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Susannah Cahalan found two red dots on her arm one morning in February 2009. She figured she had bedbugs like many New Yorkers at the time. After several fumigations and increasing anxiety, Cahalan’s mental state unraveled. She was obsessed.
“Looking back, that seemed to be the beginning of these paranoid thoughts that started entering,” she said.
The then-24-year-old grew increasingly fearful. As the red marks on her arm faded, her paranoia escalated.
Cahalan’s symptoms mirrored bipolar disorder or schizophrenia early on, but later the writer’s erratic behavior gave way to violent seizures. Blood and foam spurt out of her mouth at one point, prompting her family to seek a neurologist.
During a month-long hospital stay, she was strapped to her bed and nurses had to tackle and sedate her after she attempted to escape her room.
Cahalan documented the experience in her memoir, “Brain on Fire: My Month of Madness,” which is out in paperback this week. Looking back, Cahalan said she still struggles to identify with her old self.
“The way I feel about it is that a very close friend went through it,” she said. “It’s not a stranger per se, but it’s not me.”
Cahalan consulted doctors, family and friends to piece together “Brain on Fire,” but later realized they left out some grim details. Medical records and surveillance video documenting her stay revealed the grave nature of her madness.
Because the young New York Post reporter could not quite come to grips with the disease, Cahalan originally needed to dissociate herself from the writing process.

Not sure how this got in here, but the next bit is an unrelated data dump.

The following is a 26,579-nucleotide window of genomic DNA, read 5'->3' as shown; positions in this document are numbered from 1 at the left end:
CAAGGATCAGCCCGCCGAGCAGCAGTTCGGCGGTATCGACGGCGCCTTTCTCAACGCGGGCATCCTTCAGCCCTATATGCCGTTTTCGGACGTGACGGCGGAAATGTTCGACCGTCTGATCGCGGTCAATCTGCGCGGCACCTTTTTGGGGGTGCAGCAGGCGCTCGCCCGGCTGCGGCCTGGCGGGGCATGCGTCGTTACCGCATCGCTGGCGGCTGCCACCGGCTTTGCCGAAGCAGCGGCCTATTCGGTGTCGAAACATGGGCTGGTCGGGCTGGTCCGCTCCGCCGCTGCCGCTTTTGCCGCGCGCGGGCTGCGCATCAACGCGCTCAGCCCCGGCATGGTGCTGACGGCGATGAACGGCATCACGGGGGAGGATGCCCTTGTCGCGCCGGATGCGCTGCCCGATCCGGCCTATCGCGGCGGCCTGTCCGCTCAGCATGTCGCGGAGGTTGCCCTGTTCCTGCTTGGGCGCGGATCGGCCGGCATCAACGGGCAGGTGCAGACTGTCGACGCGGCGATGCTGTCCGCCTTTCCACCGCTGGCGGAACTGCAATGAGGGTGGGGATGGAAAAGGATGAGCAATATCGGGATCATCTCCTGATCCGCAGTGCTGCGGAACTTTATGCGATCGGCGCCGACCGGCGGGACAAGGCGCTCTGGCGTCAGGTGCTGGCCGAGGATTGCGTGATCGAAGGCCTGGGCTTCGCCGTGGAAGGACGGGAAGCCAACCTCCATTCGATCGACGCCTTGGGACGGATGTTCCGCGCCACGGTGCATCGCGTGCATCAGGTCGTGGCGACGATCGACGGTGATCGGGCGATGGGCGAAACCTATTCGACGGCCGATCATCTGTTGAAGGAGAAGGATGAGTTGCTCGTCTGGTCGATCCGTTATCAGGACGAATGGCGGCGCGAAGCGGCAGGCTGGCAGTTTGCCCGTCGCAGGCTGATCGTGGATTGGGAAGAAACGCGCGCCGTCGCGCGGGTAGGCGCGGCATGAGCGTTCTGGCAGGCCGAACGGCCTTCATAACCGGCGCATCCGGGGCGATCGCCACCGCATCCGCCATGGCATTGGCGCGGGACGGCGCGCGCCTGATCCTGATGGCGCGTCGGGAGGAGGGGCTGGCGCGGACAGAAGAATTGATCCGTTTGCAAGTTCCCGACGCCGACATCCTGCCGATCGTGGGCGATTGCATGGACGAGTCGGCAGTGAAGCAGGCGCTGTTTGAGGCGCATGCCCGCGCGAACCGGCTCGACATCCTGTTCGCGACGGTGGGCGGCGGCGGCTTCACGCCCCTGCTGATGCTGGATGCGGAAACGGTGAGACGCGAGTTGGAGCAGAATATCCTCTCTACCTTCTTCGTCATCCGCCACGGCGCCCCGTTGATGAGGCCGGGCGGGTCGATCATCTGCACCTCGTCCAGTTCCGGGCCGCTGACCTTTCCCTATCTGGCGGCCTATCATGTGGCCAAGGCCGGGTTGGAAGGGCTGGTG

“For the reader, it didn’t work,” she said. “But for me, I had to write initially in third person. That’s how I felt about it.”
Cahalan was misdiagnosed several times before she found out she had a rare illness called anti-NMDA receptor encephalitis. One doctor quickly pronounced Cahalan was simply experiencing alcohol withdrawal. Another pointed to schizophrenia. Her symptoms, from psychotic behavior and catatonia, eventually led her to Dr. Souhel Najjar.
The neurologist closely monitored Cahalan and decided the illness was physiological. When Najjar drew the outline of a circle on a notepad for Cahalan, he told her to draw the numbers of a clock. After she drew one through twelve on only the right side of the clock, Najjar knew he had a clue.
“No one with a psychiatric condition would draw a clock like that,” Cahalan said. “It also is proof that the right side of my brain was impaired in some way.”
Najjar said Cahalan's brain was "on fire." To quench the flames, Najjar quickly put her on a series of steroids and medications to alleviate the swelling in her brain. She recovered within a year of the diagnosis.
“Brain on Fire” weaves a medical mystery with a compelling memoir, a scientific story palpable for most readers. Cahalan’s memory might not fill in all the blanks of her lost month for a truly personal recollection, but the factual tale catches fire in its poignant conclusion.
The book sheds light on the harrowing consequences of misdiagnosis. Alluding to the fate she narrowly avoided, Cahalan’s story appeals to the stark difference in treatment of a mental illness.
“The care was different,” she said. “It wasn’t overt, but there was a looming threat that they were going to send me to a psychiatric ward.”
What: Susannah Cahalan reading
Where: Magers & Quinn, 3038 Hennepin Ave. S. Minneapolis
When: August 16, 7 p.m.